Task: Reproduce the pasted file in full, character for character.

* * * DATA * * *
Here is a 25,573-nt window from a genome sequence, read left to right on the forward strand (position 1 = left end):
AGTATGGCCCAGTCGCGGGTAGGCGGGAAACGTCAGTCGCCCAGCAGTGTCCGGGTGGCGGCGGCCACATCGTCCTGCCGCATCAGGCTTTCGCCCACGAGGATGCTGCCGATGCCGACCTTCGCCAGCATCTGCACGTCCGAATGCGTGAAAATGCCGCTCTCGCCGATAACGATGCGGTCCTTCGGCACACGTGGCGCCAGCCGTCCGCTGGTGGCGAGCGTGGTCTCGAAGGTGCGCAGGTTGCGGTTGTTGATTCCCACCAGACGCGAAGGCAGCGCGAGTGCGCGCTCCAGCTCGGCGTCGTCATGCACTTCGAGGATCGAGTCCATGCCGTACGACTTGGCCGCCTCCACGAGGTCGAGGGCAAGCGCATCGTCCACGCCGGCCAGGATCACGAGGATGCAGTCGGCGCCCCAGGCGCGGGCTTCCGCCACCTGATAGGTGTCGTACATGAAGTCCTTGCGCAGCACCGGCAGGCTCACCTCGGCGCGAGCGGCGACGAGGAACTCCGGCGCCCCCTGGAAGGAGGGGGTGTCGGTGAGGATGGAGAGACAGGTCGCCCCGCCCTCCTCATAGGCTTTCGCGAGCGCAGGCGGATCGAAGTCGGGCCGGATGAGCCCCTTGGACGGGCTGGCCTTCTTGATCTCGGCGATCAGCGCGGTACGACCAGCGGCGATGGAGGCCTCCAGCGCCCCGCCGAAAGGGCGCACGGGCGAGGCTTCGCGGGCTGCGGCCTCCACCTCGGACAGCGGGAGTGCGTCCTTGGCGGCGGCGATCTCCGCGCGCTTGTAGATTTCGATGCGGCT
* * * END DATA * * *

Here is a 25,573-nt window from a genome sequence, read left to right on the forward strand (position 1 = left end):
AGTATGGCCCAGTCGCGGGTAGGCGGGAAACGTCAGTCGCCCAGCAGTGTCCGGGTGGCGGCGGCCACATCGTCCTGCCGCATCAGGCTTTCGCCCACGAGGATGCTGCCGATGCCGACCTTCGCCAGCATCTGCACGTCCGAATGCGTGAAAATGCCGCTCTCGCCGATAACGATGCGGTCCTTCGGCACACGTGGCGCCAGCCGTCCGCTGGTGGCGAGCGTGGTCTCGAAGGTGCGCAGGTTGCGGTTGTTGATTCCCACCAGACGCGAAGGCAGCGCGAGTGCGCGCTCCAGCTCGGCGTCGTCATGCACTTCGAGGATCGAGTCCATGCCGTACGACTTGGCCGCCTCCACGAGGTCGAGGGCAAGCGCATCGTCCACGCCGGCCAGGATCACGAGGATGCAGTCGGCGCCCCAGGCGCGGGCTTCCGCCACCTGATAGGTGTCGTACATGAAGTCCTTGCGCAGCACCGGCAGGCTCACCTCGGCGCGAGCGGCGACGAGGAACTCCGGCGCCCCCTGGAAGGAGGGGGTGTCGGTGAGGATGGAGAGACAGGTCGCCCCGCCCTCCTCATAGGCTTTCGCGAGCGCAGGCGGATCGAAGTCGGGCCGGATGAGCCCCTTGGACGGGCTGGCCTTCTTGATCTCGGCGATCAGCGCGGTACGACCAGCGGCGATGGAGGCCTCCAGCGCCCCGCCGAAAGGGCGCACGGGCGAGGCTTCGCGGGCTGCGGCCTCCACCTCGGACAGCGGGAGTGCGTCCTTGGCGGCGGCGATCTCCGCGCGCTTGTAGATTTCGATGCGGCT